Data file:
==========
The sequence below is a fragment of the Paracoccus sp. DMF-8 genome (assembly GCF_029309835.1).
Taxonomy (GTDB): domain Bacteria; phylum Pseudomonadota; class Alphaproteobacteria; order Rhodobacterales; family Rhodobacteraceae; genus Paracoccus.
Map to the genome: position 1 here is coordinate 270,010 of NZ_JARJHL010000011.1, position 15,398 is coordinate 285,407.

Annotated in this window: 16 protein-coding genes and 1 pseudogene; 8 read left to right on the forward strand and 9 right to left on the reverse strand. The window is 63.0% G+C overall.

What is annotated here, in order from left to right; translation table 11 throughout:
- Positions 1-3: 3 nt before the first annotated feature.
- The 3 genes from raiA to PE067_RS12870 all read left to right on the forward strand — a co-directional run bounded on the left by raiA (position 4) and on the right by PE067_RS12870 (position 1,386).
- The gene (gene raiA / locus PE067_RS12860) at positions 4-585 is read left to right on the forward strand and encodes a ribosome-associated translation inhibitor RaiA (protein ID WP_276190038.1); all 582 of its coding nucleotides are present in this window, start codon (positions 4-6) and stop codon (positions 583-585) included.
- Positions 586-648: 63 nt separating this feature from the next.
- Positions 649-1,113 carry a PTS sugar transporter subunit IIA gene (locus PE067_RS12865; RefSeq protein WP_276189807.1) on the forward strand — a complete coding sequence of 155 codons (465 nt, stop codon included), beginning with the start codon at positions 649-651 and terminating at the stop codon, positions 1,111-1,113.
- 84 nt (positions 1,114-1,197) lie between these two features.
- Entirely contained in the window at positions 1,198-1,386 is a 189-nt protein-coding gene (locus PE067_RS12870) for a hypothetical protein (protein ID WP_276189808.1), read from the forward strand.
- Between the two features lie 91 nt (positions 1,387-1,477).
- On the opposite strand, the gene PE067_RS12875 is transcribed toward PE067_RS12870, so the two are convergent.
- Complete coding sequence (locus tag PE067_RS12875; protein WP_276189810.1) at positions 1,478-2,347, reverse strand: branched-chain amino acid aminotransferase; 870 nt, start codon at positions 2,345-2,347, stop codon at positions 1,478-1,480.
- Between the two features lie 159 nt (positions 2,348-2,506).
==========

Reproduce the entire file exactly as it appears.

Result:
The sequence below is a fragment of the Paracoccus sp. DMF-8 genome (assembly GCF_029309835.1).
Taxonomy (GTDB): domain Bacteria; phylum Pseudomonadota; class Alphaproteobacteria; order Rhodobacterales; family Rhodobacteraceae; genus Paracoccus.
Map to the genome: position 1 here is coordinate 270,010 of NZ_JARJHL010000011.1, position 15,398 is coordinate 285,407.

Annotated in this window: 16 protein-coding genes and 1 pseudogene; 8 read left to right on the forward strand and 9 right to left on the reverse strand. The window is 63.0% G+C overall.

What is annotated here, in order from left to right; translation table 11 throughout:
- Positions 1-3: 3 nt before the first annotated feature.
- The 3 genes from raiA to PE067_RS12870 all read left to right on the forward strand — a co-directional run bounded on the left by raiA (position 4) and on the right by PE067_RS12870 (position 1,386).
- The gene (gene raiA / locus PE067_RS12860) at positions 4-585 is read left to right on the forward strand and encodes a ribosome-associated translation inhibitor RaiA (protein ID WP_276190038.1); all 582 of its coding nucleotides are present in this window, start codon (positions 4-6) and stop codon (positions 583-585) included.
- Positions 586-648: 63 nt separating this feature from the next.
- Positions 649-1,113 carry a PTS sugar transporter subunit IIA gene (locus PE067_RS12865; RefSeq protein WP_276189807.1) on the forward strand — a complete coding sequence of 155 codons (465 nt, stop codon included), beginning with the start codon at positions 649-651 and terminating at the stop codon, positions 1,111-1,113.
- 84 nt (positions 1,114-1,197) lie between these two features.
- Entirely contained in the window at positions 1,198-1,386 is a 189-nt protein-coding gene (locus PE067_RS12870) for a hypothetical protein (protein ID WP_276189808.1), read from the forward strand.
- Between the two features lie 91 nt (positions 1,387-1,477).
- On the opposite strand, the gene PE067_RS12875 is transcribed toward PE067_RS12870, so the two are convergent.
- Complete coding sequence (locus tag PE067_RS12875; protein WP_276189810.1) at positions 1,478-2,347, reverse strand: branched-chain amino acid aminotransferase; 870 nt, start codon at positions 2,345-2,347, stop codon at positions 1,478-1,480.
- Between the two features lie 159 nt (positions 2,348-2,506).